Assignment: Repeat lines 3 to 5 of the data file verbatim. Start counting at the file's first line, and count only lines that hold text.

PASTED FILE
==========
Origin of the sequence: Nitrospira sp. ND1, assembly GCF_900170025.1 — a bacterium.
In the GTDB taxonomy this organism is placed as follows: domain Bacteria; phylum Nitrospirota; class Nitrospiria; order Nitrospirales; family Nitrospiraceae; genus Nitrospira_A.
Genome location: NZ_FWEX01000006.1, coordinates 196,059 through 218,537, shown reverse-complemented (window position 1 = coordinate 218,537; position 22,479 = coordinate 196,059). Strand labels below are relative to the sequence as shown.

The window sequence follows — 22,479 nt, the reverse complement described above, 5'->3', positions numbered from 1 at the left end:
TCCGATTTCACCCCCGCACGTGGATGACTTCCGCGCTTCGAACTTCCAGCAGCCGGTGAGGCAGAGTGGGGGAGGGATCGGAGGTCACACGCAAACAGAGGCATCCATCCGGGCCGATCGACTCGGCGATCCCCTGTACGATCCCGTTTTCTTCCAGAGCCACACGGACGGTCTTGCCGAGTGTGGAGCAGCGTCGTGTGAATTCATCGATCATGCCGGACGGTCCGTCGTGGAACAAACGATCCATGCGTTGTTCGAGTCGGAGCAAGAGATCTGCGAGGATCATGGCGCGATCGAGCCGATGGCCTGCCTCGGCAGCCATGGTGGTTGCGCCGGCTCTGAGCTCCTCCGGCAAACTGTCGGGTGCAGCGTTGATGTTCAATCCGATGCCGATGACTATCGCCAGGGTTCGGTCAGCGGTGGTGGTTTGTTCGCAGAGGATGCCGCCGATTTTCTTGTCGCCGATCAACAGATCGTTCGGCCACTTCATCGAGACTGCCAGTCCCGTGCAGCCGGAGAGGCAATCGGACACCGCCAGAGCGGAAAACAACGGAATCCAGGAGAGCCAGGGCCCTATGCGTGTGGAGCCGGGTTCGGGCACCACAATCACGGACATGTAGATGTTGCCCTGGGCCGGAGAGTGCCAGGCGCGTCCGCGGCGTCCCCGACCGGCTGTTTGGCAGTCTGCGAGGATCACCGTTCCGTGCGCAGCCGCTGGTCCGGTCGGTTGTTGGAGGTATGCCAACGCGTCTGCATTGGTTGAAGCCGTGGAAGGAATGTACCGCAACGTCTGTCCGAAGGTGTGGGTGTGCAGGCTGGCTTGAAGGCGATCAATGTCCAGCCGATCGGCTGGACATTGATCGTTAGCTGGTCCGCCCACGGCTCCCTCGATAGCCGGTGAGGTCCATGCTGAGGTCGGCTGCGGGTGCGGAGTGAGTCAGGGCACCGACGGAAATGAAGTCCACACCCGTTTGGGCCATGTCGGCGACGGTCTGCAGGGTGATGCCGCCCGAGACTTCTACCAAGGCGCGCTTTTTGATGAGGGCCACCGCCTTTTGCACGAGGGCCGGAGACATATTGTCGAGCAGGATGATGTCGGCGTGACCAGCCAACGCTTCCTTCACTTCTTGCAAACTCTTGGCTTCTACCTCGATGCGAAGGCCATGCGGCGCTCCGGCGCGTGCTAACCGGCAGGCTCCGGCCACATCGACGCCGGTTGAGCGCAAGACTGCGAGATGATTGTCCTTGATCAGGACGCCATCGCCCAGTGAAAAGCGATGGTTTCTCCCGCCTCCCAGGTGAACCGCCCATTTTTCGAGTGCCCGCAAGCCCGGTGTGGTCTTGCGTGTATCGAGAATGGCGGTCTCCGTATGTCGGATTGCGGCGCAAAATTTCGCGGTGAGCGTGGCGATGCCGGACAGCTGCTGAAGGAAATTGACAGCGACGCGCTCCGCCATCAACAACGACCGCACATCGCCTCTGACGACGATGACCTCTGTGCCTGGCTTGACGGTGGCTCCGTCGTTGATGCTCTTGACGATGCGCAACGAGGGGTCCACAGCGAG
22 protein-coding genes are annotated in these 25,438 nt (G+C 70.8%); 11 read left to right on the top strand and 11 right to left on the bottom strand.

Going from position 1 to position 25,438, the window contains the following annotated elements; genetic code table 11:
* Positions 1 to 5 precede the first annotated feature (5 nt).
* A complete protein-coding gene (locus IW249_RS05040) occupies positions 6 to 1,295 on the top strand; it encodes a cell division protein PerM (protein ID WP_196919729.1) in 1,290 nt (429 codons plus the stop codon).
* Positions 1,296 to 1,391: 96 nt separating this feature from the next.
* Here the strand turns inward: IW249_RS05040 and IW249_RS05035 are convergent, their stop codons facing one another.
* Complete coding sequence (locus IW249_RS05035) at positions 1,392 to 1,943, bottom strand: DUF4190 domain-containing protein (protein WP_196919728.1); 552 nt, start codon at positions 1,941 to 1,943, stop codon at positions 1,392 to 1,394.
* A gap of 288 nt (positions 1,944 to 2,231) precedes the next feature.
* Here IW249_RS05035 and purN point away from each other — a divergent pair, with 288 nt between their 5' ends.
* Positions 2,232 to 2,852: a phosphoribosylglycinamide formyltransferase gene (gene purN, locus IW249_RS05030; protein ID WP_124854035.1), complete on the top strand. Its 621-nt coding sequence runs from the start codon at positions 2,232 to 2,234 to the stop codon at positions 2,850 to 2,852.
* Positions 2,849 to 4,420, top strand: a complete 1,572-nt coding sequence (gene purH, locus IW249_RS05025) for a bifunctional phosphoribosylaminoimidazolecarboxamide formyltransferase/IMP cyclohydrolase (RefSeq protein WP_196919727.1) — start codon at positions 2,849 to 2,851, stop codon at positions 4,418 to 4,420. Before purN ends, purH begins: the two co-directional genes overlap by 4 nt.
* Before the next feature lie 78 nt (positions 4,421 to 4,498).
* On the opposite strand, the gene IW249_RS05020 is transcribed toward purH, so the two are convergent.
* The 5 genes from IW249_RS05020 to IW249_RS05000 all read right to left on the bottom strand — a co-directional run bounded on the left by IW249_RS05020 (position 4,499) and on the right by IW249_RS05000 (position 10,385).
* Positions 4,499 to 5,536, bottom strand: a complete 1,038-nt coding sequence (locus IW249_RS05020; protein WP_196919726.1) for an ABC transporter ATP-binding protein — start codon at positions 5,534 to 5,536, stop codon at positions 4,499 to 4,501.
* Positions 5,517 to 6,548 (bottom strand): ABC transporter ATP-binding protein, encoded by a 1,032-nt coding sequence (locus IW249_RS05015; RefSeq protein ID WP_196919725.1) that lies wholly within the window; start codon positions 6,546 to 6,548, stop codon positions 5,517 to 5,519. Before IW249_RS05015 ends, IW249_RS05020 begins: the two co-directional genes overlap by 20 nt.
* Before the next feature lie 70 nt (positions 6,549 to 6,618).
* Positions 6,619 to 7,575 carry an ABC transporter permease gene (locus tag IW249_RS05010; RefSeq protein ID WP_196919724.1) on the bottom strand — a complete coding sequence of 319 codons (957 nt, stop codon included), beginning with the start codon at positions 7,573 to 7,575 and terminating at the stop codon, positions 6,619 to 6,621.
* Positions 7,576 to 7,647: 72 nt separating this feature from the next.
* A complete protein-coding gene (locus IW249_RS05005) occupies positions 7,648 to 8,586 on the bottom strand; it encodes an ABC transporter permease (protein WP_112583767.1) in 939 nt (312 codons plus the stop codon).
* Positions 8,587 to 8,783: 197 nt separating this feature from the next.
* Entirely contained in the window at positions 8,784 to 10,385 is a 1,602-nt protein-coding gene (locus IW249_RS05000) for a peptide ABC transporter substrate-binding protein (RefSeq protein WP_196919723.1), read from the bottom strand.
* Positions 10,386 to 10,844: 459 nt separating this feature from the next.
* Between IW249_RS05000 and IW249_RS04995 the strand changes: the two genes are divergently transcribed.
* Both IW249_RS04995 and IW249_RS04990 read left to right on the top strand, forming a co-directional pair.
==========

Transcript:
Genome location: NZ_FWEX01000006.1, coordinates 196,059 through 218,537, shown reverse-complemented (window position 1 = coordinate 218,537; position 22,479 = coordinate 196,059). Strand labels below are relative to the sequence as shown.

The window sequence follows — 22,479 nt, the reverse complement described above, 5'->3', positions numbered from 1 at the left end:
TCCGATTTCACCCCCGCACGTGGATGACTTCCGCGCTTCGAACTTCCAGCAGCCGGTGAGGCAGAGTGGGGGAGGGATCGGAGGTCACACGCAAACAGAGGCATCCATCCGGGCCGATCGACTCGGCGATCCCCTGTACGATCCCGTTTTCTTCCAGAGCCACACGGACGGTCTTGCCGAGTGTGGAGCAGCGTCGTGTGAATTCATCGATCATGCCGGACGGTCCGTCGTGGAACAAACGATCCATGCGTTGTTCGAGTCGGAGCAAGAGATCTGCGAGGATCATGGCGCGATCGAGCCGATGGCCTGCCTCGGCAGCCATGGTGGTTGCGCCGGCTCTGAGCTCCTCCGGCAAACTGTCGGGTGCAGCGTTGATGTTCAATCCGATGCCGATGACTATCGCCAGGGTTCGGTCAGCGGTGGTGGTTTGTTCGCAGAGGATGCCGCCGATTTTCTTGTCGCCGATCAACAGATCGTTCGGCCACTTCATCGAGACTGCCAGTCCCGTGCAGCCGGAGAGGCAATCGGACACCGCCAGAGCGGAAAACAACGGAATCCAGGAGAGCCAGGGCCCTATGCGTGTGGAGCCGGGTTCGGGCACCACAATCACGGACATGTAGATGTTGCCCTGGGCCGGAGAGTGCCAGGCGCGTCCGCGGCGTCCCCGACCGGCTGTTTGGCAGTCTGCGAGGATCACCGTTCCGTGCGCAGCCGCTGGTCCGGTCGGTTGTTGGAGGTATGCCAACGCGTCTGCATTGGTTGAAGCCGTGGAAGGAATGTACCGCAACGTCTGTCCGAAGGTGTGGGTGTGCAGGCTGGCTTGAAGGCGATCAATGTCCAGCCGATCGGCTGGACATTGATCGTTAGCTGGTCCGCCCACGGCTCCCTCGATAGCCGGTGAGGTCCATGCTGAGGTCGGCTGCGGGTGCGGAGTGAGTCAGGGCACCGACGGAAATGAAGTCCACACCCGTTTGGGCCATGTCGGCGACGGTCTGCAGGGTGATGCCGCCCGAGACTTCTACCAAGGCGCGCTTTTTGATGAGGGCCACCGCCTTTTGCACGAGGGCCGGAGACATATTGTCGAGCAGGATGATGTCGGCGTGACCAGCCAACGCTTCCTTCACTTCTTGCAAACTCTTGGCTTCTACCTCGATGCGAAGGCCATGCGGCGCTCCGGCGCGTGCTAACCGGCAGGCTCCGGCCACATCGACGCCGGTTGAGCGCAAGACTGCGAGATGATTGTCCTTGATCAGGACGCCATCGCCCAGTGAAAAGCGATGGTTTCTCCCGCCTCCCAGGTGAACCGCCCATTTTTCGAGTGCCCGCAAGCCCGGTGTGGTCTTGCGTGTATCGAGAATGGCGGTCTCCGTATGTCGGATTGCGGCGCAAAATTTCGCGGTGAGCGTGGCGATGCCGGACAGCTGCTGAAGGAAATTGACAGCGACGCGCTCCGCCATCAACAACGACCGCACATCGCCTCTGACGACGATGACCTCTGTGCCTGGCTTGACGGTGGCTCCGTCGTTGATGCTCTTGACGATGCGCAACGAGGGGTCCACAGCGAG